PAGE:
I turned up a street that deposited me straight into the part of town where some of the finest upscale houses are found. This being the sort of neighborhood where an English Tudor mansion sits on one corner and a Spanish villa the color of a desert sunset on the next, there were cobblestones, too. They cranked the volume up on the dolly past 10 to 11. It was now 2:30 a.m. and I was sure I was waking up people as I drove a-clanking past their bedrooms or was helping to generate interesting special effects in the dreams of sleeping people.

A few streets later, I hit the low-income side of town. These streets were alive with people on sidewalks, on porches, in the shadows. I had my window down as I passed through. “Hey, U-Haul!” a man cried from the sidewalk as I clanked on through. “Man!” someone else said, laughing. I ignored the jibes and cruel taunts, focusing my eyes straight ahead. I could taste the finish line.

I got to the U-Haul lot, crowded with vehicles and a large propane fuel tank. I pulled in. Backed up to straighten the vehicle. Uh-oh, the car dolly had gone all jack-knifey on me while backing up. I got out. Damn! The trailer was almost at a 45-degree angle to the truck. Have you ever considered the complicated physics of the relationship between a truck and trailer while backing in reverse? It’s complicated, OK? I got back behind the wheel, looked in my side-view mirrors. Let’s see — if I turn the steering wheel left, that would mean the trailer would go right. Right? Wrong! Some funky physics going on here that my road-addled brain could not figure out. I’m sure there’s a formula for this somewhere: If truck = X, then trailer equals y-squared, dependent on the quadrilateral forces exerted by the angle of backing truck hitch in relation to some frigging 5th dimensional force that only Werner Von Braun could figure out while on LSD. Moments later, I found myself piss-offedly trapped in the corner of the lot, trying not to accelerate accidentally into the big white propane tank and end my journey and life in a glorious fireball. I was tempted.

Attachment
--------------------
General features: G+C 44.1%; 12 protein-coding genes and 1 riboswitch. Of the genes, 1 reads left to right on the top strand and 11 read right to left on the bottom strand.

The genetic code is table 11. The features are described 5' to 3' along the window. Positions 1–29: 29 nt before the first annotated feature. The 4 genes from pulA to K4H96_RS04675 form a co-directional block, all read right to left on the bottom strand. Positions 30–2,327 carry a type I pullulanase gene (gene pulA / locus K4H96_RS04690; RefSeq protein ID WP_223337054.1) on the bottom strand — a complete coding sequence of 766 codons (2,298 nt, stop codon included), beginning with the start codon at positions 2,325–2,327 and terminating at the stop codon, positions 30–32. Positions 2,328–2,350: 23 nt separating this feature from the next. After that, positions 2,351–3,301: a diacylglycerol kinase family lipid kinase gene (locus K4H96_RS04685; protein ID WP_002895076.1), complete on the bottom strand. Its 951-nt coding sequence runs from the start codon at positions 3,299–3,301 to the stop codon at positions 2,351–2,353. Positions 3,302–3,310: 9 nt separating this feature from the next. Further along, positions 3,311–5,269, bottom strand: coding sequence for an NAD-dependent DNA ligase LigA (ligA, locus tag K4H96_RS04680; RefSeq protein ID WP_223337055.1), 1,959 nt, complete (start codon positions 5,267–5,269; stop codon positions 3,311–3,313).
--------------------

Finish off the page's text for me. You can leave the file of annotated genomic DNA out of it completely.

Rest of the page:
I could just imagine the scene in the morning when the U-Haul guys arrived to find a jack-knifed truck and trailer completely blocking their lot. “Oh, hell, another late-night dunderhead drop-off…” I got out again. Took some deep breaths to clear my head from my earlier deep breaths. I could figure this out. Was I not Rescue Dad? Was I not The 800-Mile Man? I had reached that most important moment, a la Alexsandr Solzhenitsyn: The Rule of the Final Inch! I would not be deterred. Summoning the last of my dwindling super-powers, I gently, inch-by-careful inch, figured it out.  After triumphantly un-jacknifing the trailer, I pulled the truck and rig into a neat parallel line beside some other trucks.

Well done, sir! A moment of deep satisfaction. Now, I could get into my car parked on an adjacent lot and head home to a well-deserved rest, putting this long day behind me. Then the dammits started up again. I suddenly recalled you had to return the truck with a full tank of gas or suffer a fiscal penalty. “Dammit!” I sputtered in the truck cabin. “Dammit! DAMMIT!”

Note to Men: When you are really upset, are you a ‘3-Dammit!’ curser or a ‘4-Dammit! curser?’ My father was a ‘4-Dammit curser,’ the last in the series being the most explosive and the one in which you had to most watch your head as in his fury he sometimes threw things. Not at you, mind you. But things flung in anger — I seem to recall a piece of wood arcing across the family room once — are equal opportunity ka-thunkers.

Instead of heaving something, I heaved the last great sigh of this interminable day. Carefully, I backed up the truck and dolly. I struck off, clanking, in search of an open gas station. Topped the tank. Returned to the U-Haul lot. Pulled the truck and dolly in neat as a pin and straight as one, too. Breathed out any last poisonous vapours from my soul. Cleaned up the cabin much cleaner than when I’d got it. Got out of the truck, locked the door and deposited the truck key into the drop-box by the office door. Got into my beloved Honda Civic Hybrid and shifted off into the empty streets of Huntington past 3 a.m.

It was a Zero-Dammit drive back home.

Read the whole piece in one post.